We’re all dreamers. Whether we intend on becoming doctors, butchers, movie stars or fashion icons, we all begin with a little sparkle of hope that one day those aspirations will come to fruition. At French Cuff Consignment, we believe that no dream is “too big” or “too wild,” for without one, FCC might have never seen the light of day. If it weren’t for Corey De Roo and her mother Darcy’s dream to open their own boutique where the products are high-end, the service is exceptional, and the prices are the very definition of fair, I wouldn’t be here typing this blog!
A picture of Corey D. with Leticia Ordaz of NBC KCRA CH 3 News! Making our presence known!
With Corey’s help, FCC has advanced from ground zero to a profitable company with loyal clientele, both local and worldwide as an eBay Power Seller. Corey has coordinated all advertising, public relations, events, and marketing, including email campaigns, mailings, social media. She directs the creative process of the company website, manages all display and visual merchandising, and has created all consignment and layaway policies. Thanks to Corey’s connections and involvement in the community, FCC has been featured on all major TV stations in the Sacramento area: ABC, NBC, CBS, FOX 40 News, Univision Spanish TV, Good Day Sacramento, and Save with Dave
. We’ve also been featured in major publications and local blogs such as: Sacramento Bee, Sactown Magazine, Sacramento Magazine, SacPress.com, Sacramento Business News, Midtown Monthly, The Davis Enterprise, Twin Soup blog, Juniper James blog, Citizen Rosebud blog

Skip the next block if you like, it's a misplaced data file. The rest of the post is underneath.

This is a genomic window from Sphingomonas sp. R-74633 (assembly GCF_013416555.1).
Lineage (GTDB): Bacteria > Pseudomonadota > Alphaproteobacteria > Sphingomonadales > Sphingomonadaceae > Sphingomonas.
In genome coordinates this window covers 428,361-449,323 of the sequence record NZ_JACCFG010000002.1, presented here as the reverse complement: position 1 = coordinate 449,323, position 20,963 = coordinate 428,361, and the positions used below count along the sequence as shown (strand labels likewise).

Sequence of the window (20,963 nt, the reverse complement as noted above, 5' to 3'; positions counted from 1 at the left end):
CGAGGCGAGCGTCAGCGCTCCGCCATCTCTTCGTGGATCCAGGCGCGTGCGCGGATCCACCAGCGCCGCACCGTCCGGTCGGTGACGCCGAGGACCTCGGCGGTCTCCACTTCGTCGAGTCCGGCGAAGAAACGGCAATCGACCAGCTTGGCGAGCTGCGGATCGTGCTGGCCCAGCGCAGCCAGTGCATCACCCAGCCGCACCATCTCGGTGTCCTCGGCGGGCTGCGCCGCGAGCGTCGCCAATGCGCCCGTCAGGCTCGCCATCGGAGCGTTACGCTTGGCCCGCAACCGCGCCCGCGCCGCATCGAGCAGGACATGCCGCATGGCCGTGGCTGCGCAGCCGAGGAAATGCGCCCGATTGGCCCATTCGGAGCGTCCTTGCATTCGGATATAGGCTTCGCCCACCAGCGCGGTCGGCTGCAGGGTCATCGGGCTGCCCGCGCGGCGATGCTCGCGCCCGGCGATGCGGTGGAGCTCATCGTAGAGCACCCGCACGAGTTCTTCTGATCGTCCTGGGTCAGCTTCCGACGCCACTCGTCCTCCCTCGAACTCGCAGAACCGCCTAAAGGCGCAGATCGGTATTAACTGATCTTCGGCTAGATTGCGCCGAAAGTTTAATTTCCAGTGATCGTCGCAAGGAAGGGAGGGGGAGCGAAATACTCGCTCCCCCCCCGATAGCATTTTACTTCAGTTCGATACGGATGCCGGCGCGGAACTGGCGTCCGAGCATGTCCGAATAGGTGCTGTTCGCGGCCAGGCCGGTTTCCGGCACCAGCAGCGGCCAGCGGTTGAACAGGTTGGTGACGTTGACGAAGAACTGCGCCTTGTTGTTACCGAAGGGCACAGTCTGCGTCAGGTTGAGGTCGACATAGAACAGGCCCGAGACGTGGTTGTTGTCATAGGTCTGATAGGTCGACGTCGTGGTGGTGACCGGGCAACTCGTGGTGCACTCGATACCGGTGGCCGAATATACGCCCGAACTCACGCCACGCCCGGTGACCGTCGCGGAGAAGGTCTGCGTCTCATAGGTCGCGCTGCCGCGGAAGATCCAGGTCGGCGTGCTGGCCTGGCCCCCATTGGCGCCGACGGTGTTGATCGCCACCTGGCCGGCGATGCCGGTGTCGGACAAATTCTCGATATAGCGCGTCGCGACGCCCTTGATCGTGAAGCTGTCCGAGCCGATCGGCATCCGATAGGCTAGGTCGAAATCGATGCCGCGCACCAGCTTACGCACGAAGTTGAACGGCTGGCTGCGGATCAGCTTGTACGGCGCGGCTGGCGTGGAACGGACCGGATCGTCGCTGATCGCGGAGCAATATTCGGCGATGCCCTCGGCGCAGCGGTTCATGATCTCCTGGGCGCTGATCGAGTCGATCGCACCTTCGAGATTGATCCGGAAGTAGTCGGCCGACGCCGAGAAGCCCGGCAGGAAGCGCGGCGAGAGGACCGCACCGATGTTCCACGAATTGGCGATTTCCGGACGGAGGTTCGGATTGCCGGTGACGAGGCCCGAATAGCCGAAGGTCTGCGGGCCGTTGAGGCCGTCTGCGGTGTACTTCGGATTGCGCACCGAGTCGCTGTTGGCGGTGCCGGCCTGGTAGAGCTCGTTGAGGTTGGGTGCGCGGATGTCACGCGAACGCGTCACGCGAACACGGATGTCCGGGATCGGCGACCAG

to name a few. In 2011, French Cuff was also filmed for a segment of HGTV’s House Hunters.
Corey lending a helping hand while HGTV’s “House Hunters” films in the Sacramento boutique!
So what’s it like to be the boss lady for a rapidly growing small retail business? How does she go about it all, from choosing staff to maintaining great sales to staying open amid a mess of competition? And just how stressful is it? I recently sat down with Corey herself to pick her brain about it all, and from the session came invaluable advice and information for not only me, but for hopeful retail job seekers, employers, and other small business owners alike! Read the interview, and you’ll understand why FCC is the growing business it is today.
1. What type of experience do you, as an employer, see among hopeful job applicants?
I see applicants with a very wide range of experience and skills. These days employers such as myself are looking for applicants who have more to offer the company than just a solid resume with great work experience. We are looking for “other” skills such as marketing, media relations, blogging, social media, photography, eBay/Etsy/Pinterest/Polyvore (or other new online trends), in addition to general retail and customer service experience. Also, I have found that those with little-to-no work experience have a harder time appreciating what it’s like to work for a smaller business where your voice is heard, your opinions matter, and everything you do can have a positive (or negative) effect on the business’ overall success. Employees who have worked retail at large companies appreciate the lack of bureaucracy, and the opportunities to learn and grow more in a smaller business.
2. Are there ways to obtain this experience prior to working in the field?